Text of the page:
PREMM: A mobile application to drive your own hereditary cancer prevention
In the recent publication, ‘Community Practice Implementation of a Self-administered Version of PREMM1,2,6 to Assess Risk for Lynch Syndrome’, Dr. Luba and colleagues at the Monterey Bay GI Consultants Medical Group in Monterey, California, present the use of an iPAD application that can be used by patients to determine their risk of hereditary cancer. The application can be used in doctor’s waiting areas while patients are waiting for their scheduled appointment. By simply entering age and cancer history (including personal and family history) on an iPAD, patients can see if they are at increased risk for carrying certain cancer genes that are associated with Lynch Syndrome, a hereditary cancer syndrome. Individuals with Lynch syndrome are predisposed to early colon cancer and endometrial cancer, in addition to cancer of the ovaries, urinary tract, brain, and skin. Individuals with increased risk should undergo genetic testing and more frequent cancer screening if a mutation is detected so that cancer can be prevented.
The application was developed from a statistical model, called PREMM1,2,6, that analyzed mutation data from over 4000 individuals, including over 500 cancer gene mutation carriers. This effort was led by Dr. Sapna Syngal, Director of Research at the Center for Cancer Genetics and Prevention, and colleagues at Dana-Farber Cancer Institute in Boston, and colleagues at Erasmus University in the Netherlands and at Columbia University in New York. Until recently, the PREMM model has been geared toward medical providers who can access the model through the Dana-Farber website to guide their decision on whom genetic testing should be performed. The most recent version of the PREMM model can be accessed at http://premm.dfci.harvard.edu/. In the above referenced study, the researchers studied satisfaction with the use of this application by both medical providers/office staff and patients seen at a community gastroenterology office and endoscopy facility in Monterey, California. The researchers found the application to be easy to use in a clinical setting, and was associated with high satisfaction by medical staff and patients. This article is the first published study showing that the PREMM application can also be used by patients to assess their own hereditary cancer risk.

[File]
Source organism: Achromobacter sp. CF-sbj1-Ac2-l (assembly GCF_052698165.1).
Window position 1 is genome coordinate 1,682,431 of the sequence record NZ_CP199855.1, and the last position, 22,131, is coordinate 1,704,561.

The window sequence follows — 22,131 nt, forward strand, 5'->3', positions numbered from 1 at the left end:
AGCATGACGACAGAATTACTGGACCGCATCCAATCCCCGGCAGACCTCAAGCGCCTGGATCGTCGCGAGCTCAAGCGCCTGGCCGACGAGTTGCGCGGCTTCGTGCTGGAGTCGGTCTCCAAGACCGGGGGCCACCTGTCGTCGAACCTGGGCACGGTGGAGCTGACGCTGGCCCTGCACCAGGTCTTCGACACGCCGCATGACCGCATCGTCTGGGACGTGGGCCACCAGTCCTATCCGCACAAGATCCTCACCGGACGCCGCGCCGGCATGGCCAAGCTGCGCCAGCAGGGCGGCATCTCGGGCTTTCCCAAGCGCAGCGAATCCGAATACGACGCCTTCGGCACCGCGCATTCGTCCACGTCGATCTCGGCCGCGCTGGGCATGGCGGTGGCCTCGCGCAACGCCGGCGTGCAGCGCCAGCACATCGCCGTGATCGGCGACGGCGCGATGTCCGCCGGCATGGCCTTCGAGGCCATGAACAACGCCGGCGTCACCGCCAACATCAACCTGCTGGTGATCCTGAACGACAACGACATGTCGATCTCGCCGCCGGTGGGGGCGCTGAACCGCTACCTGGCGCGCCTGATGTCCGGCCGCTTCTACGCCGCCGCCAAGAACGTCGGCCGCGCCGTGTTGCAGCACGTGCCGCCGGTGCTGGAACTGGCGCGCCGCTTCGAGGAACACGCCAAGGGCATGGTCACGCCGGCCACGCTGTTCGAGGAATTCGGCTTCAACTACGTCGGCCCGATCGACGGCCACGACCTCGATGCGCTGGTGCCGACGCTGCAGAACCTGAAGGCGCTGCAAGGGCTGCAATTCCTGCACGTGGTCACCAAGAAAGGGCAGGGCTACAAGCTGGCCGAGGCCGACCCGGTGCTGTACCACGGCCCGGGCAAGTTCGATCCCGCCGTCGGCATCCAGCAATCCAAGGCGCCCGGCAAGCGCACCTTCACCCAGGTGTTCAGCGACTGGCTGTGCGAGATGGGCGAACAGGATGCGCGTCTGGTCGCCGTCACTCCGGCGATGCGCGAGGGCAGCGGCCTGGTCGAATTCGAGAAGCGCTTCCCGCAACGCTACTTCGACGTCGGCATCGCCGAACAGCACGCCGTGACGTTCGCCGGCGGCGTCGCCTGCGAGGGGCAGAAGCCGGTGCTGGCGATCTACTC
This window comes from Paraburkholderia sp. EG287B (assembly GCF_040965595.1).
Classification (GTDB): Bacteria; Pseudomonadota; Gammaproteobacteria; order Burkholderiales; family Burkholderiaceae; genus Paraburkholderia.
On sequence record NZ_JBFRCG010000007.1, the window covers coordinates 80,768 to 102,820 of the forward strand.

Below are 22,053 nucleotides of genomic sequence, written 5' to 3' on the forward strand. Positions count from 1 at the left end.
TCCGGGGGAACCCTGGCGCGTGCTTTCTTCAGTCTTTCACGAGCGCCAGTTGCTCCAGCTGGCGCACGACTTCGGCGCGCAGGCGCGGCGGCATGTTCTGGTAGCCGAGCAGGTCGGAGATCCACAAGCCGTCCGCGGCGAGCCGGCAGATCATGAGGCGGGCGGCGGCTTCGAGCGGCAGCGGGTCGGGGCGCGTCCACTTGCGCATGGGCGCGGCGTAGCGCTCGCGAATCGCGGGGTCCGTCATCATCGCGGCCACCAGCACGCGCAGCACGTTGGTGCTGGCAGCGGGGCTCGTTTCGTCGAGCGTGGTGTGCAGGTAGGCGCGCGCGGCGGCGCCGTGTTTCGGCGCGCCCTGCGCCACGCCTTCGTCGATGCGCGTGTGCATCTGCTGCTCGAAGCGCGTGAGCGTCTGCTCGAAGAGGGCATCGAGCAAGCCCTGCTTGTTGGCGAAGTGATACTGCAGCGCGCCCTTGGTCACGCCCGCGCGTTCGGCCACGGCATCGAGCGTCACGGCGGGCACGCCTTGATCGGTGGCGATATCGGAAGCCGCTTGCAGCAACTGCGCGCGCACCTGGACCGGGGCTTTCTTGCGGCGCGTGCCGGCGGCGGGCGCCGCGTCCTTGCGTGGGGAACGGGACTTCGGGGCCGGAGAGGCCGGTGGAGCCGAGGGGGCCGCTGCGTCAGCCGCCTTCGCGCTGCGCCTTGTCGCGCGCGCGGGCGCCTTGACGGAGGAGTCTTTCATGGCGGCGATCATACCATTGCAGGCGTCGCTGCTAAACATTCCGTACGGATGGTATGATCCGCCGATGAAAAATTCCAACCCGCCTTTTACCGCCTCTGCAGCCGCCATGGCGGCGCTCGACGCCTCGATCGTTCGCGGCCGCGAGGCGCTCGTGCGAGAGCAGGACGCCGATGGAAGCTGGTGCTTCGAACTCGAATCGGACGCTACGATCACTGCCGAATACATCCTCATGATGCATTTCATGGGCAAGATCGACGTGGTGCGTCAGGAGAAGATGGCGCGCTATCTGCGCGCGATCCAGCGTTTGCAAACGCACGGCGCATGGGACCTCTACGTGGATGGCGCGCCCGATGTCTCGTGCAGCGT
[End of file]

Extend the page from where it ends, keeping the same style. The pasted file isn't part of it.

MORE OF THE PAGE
Dr. Syngal and collaborators are currently developing new versions of the PREMM model, the most recent of which predicts the chance of carrying a mutation in 30+ cancer genes. The above study serves as an example of successful use of the PREMM application in a clinical setting. Future work includes the development and implementation of new versions of the PREMM model in various clinical settings, including oncology and primary care practices. The long-term vision is that the PREMM patient application becomes part of routine medical care, making genetic risk assessment part of everyone’s health maintenance.
Dana-Farber Cancer Institute, Boston, Massachusetts, USA
Community Practice Implementation of a Self-administered Version of PREMM1,2,6 to Assess Risk for Lynch Syndrome.
Luba DG, DiSario JA, Rock C, Saraiya D, Moyes K, Brown K, Rushton K, Ogara MM, Raphael M, Zimmerman D, Garrido K, Silguero E, Nelson J, Yurgelun MB, Kastrinos F, Wenstrup RJ, Syngal S
Clin Gastroenterol Hepatol. 2018 Jan